The prostitution scandal in Cartagena, Columbia is far from over and with each new detailÂ—and continuing names added to the Secret Service and military list of offendersÂ—it is no surprise that some believe members of the White House staff could be involved as well.
That brings up a point made by Sen. Charles Grassley, who believes the recent internal review conducted by the White House counsel isn't really the unbiased type of investigation that needs to be conducted into the matter.
He's right. The press wouldn't take the word of any company involved in corruption activity to provide them with their internal reviews on the matter, would they?
Likewise, now that the American public has heard ad nauseam about government corruption, they don't want the White House dishing up their own whitewashed version of events if a member of the White House staff is involved too, especially given that one of the scandal participants was actually assigned to the White House communications team.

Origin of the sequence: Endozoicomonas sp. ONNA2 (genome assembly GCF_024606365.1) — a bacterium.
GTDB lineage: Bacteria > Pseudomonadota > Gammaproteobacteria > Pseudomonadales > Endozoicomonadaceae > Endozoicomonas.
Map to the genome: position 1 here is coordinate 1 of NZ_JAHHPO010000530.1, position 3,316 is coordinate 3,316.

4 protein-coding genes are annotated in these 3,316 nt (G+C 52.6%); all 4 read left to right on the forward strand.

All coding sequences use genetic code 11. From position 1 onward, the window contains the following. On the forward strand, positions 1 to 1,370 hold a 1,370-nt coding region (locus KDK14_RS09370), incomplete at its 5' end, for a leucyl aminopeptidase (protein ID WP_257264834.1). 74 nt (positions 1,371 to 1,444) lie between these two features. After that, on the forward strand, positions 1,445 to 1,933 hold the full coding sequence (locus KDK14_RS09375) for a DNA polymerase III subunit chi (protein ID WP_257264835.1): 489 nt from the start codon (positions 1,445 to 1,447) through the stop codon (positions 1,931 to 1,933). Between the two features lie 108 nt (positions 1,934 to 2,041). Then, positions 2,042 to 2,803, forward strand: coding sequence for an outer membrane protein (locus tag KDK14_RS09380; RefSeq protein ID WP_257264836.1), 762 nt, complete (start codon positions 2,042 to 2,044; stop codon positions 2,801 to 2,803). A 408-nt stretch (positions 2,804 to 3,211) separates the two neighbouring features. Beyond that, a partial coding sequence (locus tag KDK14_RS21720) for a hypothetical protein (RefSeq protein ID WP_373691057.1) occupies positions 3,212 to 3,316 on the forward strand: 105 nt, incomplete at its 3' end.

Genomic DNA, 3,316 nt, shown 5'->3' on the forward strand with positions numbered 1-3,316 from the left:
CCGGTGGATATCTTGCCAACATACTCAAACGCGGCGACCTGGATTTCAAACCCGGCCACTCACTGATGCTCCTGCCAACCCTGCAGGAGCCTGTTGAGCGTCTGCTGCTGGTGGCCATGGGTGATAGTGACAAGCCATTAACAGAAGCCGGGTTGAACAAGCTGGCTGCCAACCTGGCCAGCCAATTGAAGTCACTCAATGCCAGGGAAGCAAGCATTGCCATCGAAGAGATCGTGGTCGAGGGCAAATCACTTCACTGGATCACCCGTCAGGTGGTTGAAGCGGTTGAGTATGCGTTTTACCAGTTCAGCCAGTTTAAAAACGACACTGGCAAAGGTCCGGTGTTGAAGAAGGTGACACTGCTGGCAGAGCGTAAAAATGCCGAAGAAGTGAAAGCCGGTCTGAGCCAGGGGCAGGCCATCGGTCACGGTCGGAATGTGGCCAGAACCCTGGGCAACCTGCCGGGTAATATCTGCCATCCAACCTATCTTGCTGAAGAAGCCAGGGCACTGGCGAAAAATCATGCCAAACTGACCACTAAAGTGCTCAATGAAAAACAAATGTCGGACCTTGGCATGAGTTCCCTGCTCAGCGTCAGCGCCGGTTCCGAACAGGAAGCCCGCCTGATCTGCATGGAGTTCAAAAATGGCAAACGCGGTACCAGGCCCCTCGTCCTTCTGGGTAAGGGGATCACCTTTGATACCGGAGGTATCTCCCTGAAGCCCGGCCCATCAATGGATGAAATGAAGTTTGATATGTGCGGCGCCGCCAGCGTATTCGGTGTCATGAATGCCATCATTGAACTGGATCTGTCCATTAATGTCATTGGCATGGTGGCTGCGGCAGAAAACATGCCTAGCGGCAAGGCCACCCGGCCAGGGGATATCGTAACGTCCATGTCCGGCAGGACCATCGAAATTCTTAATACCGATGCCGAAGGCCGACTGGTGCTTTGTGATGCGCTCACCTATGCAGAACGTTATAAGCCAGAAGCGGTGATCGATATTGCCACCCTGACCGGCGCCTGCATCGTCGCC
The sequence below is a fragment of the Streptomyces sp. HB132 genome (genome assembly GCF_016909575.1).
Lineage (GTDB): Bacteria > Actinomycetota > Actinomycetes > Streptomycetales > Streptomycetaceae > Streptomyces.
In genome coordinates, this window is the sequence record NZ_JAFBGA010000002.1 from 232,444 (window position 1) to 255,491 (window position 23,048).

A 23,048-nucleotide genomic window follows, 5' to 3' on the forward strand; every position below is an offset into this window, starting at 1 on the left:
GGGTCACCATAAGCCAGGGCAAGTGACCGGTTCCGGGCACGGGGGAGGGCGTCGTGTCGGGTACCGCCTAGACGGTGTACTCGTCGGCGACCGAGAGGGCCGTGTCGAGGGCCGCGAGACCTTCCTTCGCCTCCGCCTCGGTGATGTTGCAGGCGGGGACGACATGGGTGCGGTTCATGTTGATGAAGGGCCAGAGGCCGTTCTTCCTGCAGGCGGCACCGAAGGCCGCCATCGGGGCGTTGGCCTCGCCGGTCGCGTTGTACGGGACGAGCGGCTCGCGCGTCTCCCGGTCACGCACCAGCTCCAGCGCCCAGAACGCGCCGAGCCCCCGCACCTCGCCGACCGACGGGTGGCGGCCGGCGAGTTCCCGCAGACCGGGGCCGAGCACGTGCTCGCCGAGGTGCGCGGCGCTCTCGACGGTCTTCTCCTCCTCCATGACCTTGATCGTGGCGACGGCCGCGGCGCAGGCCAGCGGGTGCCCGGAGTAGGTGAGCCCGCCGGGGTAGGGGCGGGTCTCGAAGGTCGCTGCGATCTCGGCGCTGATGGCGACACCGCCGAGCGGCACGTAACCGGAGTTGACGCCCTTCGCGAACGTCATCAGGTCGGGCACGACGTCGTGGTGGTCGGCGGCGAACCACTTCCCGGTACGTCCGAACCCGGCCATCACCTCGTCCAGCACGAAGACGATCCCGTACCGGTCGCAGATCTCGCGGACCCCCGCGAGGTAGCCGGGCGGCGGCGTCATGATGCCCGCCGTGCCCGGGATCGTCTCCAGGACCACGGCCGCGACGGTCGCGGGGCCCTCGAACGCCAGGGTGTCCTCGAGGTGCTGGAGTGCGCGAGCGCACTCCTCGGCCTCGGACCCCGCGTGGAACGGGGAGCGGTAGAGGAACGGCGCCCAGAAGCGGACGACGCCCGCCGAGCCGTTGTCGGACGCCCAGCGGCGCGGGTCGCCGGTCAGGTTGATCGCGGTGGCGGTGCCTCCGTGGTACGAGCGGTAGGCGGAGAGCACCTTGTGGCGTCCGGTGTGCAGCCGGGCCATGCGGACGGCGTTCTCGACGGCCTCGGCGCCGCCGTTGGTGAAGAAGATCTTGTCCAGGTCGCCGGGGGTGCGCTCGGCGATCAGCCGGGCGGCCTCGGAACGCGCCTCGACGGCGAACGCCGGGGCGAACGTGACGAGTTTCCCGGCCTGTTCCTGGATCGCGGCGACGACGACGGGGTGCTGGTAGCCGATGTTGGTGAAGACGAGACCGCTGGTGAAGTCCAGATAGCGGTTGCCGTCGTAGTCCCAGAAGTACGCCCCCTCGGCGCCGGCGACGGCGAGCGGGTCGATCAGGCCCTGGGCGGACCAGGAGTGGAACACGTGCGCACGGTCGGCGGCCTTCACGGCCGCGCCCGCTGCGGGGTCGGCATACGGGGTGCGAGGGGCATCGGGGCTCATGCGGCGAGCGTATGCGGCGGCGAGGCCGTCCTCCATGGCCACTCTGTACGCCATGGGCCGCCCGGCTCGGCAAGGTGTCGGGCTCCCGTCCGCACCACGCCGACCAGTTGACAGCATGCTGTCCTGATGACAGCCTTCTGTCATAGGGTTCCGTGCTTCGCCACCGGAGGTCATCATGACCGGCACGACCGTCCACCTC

Fox News reported that White House Counsel Kathryn Ruemmler was asked by Senator Grassley to answer if any of Obama's White House staff had any such "overnight guests" in Cartagena, as well as how many such staff were in Columbia prior to the president's arrival.
If a member of the president's own White House staff was part of the Secret Service and military prostitution scandal, but is getting away with it, how is that fair to those getting fired for their role in it?
And why should the White House staff be able to escape the same investigation being conducted by those who wouldn't whitewash it for them? That sounds like a double standardÂ—and potential corruption in the White House that Obama swore wouldn't happen on his shift.
But I guess it is still "business as usual," unless Pres. Obama allows an independent review of his staff, like what was done regarding the Secret Service agents and the military men involved in Cartagena.
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